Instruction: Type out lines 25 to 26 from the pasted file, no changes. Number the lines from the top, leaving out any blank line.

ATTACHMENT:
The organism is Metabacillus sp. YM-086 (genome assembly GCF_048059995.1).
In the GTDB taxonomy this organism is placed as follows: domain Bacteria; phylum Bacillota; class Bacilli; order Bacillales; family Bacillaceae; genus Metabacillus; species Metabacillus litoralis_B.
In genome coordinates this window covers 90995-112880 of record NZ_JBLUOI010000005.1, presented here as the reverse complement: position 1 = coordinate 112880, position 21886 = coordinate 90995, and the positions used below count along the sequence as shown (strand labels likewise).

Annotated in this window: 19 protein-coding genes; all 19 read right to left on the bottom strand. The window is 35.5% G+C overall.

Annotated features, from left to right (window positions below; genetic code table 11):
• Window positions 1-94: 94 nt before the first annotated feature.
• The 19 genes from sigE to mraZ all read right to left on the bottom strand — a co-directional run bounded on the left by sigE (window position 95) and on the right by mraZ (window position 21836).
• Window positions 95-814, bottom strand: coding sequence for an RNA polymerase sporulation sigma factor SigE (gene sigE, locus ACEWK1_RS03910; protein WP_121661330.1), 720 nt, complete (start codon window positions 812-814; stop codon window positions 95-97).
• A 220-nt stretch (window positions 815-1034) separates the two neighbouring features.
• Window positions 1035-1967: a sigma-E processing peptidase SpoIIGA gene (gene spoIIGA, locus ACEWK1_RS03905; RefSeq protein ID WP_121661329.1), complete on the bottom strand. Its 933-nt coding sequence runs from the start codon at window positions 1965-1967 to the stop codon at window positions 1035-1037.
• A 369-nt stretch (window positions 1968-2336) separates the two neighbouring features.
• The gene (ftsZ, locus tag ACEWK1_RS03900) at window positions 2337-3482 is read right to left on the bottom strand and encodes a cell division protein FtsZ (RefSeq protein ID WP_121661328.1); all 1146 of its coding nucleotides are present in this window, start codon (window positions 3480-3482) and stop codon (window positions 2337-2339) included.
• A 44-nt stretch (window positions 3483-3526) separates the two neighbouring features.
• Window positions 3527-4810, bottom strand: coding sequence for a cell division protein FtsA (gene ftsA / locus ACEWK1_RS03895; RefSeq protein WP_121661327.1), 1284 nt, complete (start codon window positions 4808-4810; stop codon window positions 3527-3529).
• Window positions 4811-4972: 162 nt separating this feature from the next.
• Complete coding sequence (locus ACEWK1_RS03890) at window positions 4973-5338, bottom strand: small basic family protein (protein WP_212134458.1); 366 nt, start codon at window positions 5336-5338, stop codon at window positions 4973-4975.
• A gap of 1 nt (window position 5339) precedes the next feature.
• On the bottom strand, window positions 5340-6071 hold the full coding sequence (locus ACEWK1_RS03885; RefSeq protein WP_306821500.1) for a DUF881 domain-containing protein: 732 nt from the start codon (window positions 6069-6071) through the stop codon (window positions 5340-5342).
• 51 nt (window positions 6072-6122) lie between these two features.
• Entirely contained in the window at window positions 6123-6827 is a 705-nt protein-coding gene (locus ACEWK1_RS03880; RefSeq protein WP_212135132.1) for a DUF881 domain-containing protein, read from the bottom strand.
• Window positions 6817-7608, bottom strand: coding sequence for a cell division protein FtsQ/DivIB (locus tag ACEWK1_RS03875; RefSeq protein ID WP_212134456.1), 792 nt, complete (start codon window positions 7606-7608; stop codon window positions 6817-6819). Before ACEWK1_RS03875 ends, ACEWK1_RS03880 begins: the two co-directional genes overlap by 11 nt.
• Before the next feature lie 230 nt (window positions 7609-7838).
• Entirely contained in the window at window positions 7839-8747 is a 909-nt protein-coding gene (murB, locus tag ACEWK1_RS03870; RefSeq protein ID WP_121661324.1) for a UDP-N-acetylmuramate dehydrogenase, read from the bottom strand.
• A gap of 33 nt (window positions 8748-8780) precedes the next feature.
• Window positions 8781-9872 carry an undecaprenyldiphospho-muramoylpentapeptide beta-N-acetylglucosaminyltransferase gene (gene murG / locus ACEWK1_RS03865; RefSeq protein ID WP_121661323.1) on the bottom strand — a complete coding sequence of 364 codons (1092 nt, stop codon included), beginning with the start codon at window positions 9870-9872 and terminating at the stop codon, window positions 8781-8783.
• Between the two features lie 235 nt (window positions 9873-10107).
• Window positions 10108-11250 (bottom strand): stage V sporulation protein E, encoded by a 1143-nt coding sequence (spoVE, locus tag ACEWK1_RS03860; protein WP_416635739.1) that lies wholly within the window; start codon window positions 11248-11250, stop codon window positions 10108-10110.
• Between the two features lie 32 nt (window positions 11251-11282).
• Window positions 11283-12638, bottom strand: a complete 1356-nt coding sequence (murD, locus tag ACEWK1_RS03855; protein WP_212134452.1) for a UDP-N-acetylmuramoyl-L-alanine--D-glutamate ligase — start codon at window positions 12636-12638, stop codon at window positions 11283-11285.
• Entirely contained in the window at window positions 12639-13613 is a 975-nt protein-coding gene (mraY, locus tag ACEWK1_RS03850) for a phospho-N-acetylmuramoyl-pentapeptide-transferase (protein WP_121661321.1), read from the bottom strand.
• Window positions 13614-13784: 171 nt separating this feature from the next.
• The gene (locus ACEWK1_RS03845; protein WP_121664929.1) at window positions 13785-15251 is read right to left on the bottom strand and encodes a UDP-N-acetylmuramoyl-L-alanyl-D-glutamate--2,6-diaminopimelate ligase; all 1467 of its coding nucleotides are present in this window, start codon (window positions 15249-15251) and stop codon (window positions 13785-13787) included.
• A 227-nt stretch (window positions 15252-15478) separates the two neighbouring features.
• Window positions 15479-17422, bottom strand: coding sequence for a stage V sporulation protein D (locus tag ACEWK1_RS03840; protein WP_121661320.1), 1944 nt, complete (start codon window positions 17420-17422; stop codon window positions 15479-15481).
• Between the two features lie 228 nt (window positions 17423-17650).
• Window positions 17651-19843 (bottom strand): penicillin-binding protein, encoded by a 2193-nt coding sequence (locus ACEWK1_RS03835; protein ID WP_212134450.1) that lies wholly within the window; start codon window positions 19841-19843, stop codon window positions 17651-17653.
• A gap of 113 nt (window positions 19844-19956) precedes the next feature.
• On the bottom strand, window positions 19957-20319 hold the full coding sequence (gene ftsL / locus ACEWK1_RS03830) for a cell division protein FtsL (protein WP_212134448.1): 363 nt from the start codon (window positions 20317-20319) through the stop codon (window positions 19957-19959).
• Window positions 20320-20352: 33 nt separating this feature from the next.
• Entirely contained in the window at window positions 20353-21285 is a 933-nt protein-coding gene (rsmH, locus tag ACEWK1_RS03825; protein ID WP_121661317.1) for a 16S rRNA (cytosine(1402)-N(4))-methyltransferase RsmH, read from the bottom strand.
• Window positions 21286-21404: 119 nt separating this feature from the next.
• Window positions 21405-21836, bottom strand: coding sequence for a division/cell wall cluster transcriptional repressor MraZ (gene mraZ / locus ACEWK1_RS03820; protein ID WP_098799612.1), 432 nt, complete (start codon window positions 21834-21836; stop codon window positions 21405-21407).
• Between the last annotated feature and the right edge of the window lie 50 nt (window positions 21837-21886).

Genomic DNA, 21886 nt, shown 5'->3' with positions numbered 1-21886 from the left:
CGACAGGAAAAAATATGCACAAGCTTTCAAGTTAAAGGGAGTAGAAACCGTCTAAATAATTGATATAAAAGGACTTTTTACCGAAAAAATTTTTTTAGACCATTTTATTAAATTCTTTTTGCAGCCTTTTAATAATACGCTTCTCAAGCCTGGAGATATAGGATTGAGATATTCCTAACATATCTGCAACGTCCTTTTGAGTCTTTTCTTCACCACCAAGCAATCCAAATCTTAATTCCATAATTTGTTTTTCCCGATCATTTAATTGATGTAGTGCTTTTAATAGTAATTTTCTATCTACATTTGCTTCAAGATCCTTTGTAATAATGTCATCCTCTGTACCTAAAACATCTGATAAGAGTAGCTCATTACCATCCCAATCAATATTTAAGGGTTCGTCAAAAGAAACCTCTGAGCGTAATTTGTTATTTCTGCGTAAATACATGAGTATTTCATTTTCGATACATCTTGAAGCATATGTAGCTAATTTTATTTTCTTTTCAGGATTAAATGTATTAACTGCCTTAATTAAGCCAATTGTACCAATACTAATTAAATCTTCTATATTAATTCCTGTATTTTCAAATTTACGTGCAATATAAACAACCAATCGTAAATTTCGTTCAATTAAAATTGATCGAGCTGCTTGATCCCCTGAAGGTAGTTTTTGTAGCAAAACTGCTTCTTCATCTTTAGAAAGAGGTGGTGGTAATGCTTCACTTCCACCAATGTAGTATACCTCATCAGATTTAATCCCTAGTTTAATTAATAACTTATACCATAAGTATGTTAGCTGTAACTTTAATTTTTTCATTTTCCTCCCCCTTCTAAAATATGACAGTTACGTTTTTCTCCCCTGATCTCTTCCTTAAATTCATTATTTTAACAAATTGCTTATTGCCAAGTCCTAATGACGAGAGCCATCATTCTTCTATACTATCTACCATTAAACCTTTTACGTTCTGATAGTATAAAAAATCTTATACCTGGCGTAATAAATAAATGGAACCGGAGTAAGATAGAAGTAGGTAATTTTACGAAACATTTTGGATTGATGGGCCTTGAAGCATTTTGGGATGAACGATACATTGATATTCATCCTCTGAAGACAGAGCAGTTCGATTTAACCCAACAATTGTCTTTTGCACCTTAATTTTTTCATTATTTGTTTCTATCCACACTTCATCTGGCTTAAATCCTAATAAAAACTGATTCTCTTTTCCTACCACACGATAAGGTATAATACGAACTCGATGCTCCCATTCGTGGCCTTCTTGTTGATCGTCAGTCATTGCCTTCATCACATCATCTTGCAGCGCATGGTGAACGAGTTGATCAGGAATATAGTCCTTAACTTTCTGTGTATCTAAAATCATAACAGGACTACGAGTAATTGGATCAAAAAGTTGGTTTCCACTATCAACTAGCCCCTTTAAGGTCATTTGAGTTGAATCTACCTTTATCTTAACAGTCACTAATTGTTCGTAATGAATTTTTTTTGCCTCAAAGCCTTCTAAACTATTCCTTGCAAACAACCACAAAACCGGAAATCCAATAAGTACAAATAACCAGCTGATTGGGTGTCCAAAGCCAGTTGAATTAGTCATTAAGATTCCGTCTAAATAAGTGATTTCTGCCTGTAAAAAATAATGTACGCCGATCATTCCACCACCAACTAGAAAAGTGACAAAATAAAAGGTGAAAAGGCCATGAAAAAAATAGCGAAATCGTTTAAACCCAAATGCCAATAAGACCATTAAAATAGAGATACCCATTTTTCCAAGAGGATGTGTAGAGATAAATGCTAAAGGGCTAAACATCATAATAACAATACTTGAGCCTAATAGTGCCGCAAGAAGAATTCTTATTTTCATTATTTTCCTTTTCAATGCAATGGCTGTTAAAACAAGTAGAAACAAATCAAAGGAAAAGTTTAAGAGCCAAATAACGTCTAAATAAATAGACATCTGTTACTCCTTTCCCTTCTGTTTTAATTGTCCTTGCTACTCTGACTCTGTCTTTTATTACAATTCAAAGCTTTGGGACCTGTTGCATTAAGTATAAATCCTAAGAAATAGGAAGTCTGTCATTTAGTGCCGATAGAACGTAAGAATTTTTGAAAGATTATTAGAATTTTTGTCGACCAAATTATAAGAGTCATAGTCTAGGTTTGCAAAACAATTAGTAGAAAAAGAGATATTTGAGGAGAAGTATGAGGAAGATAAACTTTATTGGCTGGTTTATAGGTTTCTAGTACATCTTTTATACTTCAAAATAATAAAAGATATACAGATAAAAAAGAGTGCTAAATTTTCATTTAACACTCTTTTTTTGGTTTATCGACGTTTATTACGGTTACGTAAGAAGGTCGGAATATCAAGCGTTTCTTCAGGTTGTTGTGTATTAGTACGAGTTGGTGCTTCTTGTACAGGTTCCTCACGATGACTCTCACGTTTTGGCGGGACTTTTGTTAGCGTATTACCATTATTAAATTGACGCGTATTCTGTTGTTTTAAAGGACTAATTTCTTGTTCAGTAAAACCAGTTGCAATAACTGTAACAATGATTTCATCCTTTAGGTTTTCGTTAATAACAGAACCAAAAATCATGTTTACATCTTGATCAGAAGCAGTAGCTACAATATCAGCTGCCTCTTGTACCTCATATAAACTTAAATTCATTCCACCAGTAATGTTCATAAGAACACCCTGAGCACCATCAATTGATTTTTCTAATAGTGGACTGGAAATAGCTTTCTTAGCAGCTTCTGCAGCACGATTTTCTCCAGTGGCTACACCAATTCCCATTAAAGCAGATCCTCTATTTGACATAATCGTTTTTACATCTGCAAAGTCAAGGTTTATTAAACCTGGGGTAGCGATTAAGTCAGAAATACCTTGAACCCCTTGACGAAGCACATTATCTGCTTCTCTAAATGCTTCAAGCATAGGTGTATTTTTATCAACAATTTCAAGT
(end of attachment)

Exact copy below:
• Window positions 8781-9872 carry an undecaprenyldiphospho-muramoylpentapeptide beta-N-acetylglucosaminyltransferase gene (gene murG / locus ACEWK1_RS03865; RefSeq protein ID WP_121661323.1) on the bottom strand — a complete coding sequence of 364 codons (1092 nt, stop codon included), beginning with the start codon at window positions 9870-9872 and terminating at the stop codon, window positions 8781-8783.
• Between the two features lie 235 nt (window positions 9873-10107).